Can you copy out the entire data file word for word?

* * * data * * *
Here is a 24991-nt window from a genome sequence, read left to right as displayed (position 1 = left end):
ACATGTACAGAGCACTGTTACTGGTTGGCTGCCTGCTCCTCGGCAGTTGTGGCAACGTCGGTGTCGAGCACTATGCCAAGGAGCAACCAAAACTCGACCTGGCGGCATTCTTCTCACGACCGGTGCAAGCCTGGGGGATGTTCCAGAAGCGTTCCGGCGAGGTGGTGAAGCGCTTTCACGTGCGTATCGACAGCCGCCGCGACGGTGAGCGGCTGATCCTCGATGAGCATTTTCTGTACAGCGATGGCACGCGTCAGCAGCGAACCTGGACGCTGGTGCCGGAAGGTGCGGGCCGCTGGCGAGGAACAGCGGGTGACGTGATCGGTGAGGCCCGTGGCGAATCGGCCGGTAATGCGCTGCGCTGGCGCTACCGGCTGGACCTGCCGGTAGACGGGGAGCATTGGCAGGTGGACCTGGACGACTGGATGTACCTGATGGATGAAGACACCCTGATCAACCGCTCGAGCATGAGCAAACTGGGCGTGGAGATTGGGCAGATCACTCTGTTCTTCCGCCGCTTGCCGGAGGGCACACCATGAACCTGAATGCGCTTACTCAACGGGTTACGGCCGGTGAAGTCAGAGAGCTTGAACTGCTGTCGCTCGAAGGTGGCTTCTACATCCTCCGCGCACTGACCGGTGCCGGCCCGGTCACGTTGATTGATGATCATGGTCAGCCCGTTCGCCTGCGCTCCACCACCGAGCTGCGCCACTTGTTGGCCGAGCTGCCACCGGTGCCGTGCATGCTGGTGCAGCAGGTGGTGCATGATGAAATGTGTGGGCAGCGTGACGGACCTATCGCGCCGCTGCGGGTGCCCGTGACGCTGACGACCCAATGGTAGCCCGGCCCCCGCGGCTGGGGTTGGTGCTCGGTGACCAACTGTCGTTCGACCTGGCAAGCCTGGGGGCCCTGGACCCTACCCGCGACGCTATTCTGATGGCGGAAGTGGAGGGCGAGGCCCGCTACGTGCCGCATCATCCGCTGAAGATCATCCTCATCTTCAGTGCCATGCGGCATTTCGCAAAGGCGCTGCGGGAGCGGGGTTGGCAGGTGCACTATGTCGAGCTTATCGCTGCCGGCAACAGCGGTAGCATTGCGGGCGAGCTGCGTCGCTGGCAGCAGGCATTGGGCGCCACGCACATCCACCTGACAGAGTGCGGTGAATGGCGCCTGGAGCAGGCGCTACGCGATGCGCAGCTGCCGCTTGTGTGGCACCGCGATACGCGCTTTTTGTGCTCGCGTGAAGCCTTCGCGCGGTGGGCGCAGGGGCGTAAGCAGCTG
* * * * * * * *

Here is a 24991-nt window from a genome sequence, read left to right as displayed (position 1 = left end):
ACATGTACAGAGCACTGTTACTGGTTGGCTGCCTGCTCCTCGGCAGTTGTGGCAACGTCGGTGTCGAGCACTATGCCAAGGAGCAACCAAAACTCGACCTGGCGGCATTCTTCTCACGACCGGTGCAAGCCTGGGGGATGTTCCAGAAGCGTTCCGGCGAGGTGGTGAAGCGCTTTCACGTGCGTATCGACAGCCGCCGCGACGGTGAGCGGCTGATCCTCGATGAGCATTTTCTGTACAGCGATGGCACGCGTCAGCAGCGAACCTGGACGCTGGTGCCGGAAGGTGCGGGCCGCTGGCGAGGAACAGCGGGTGACGTGATCGGTGAGGCCCGTGGCGAATCGGCCGGTAATGCGCTGCGCTGGCGCTACCGGCTGGACCTGCCGGTAGACGGGGAGCATTGGCAGGTGGACCTGGACGACTGGATGTACCTGATGGATGAAGACACCCTGATCAACCGCTCGAGCATGAGCAAACTGGGCGTGGAGATTGGGCAGATCACTCTGTTCTTCCGCCGCTTGCCGGAGGGCACACCATGAACCTGAATGCGCTTACTCAACGGGTTACGGCCGGTGAAGTCAGAGAGCTTGAACTGCTGTCGCTCGAAGGTGGCTTCTACATCCTCCGCGCACTGACCGGTGCCGGCCCGGTCACGTTGATTGATGATCATGGTCAGCCCGTTCGCCTGCGCTCCACCACCGAGCTGCGCCACTTGTTGGCCGAGCTGCCACCGGTGCCGTGCATGCTGGTGCAGCAGGTGGTGCATGATGAAATGTGTGGGCAGCGTGACGGACCTATCGCGCCGCTGCGGGTGCCCGTGACGCTGACGACCCAATGGTAGCCCGGCCCCCGCGGCTGGGGTTGGTGCTCGGTGACCAACTGTCGTTCGACCTGGCAAGCCTGGGGGCCCTGGACCCTACCCGCGACGCTATTCTGATGGCGGAAGTGGAGGGCGAGGCCCGCTACGTGCCGCATCATCCGCTGAAGATCATCCTCATCTTCAGTGCCATGCGGCATTTCGCAAAGGCGCTGCGGGAGCGGGGTTGGCAGGTGCACTATGTCGAGCTTATCGCTGCCGGCAACAGCGGTAGCATTGCGGGCGAGCTGCGTCGCTGGCAGCAGGCATTGGGCGCCACGCACATCCACCTGACAGAGTGCGGTGAATGGCGCCTGGAGCAGGCGCTACGCGATGCGCAGCTGCCGCTTGTGTGGCACCGCGATACGCGCTTTTTGTGCTCGCGTGAAGCCTTCGCGCGGTGGGCGCAGGGGCGTAAGCAGCTG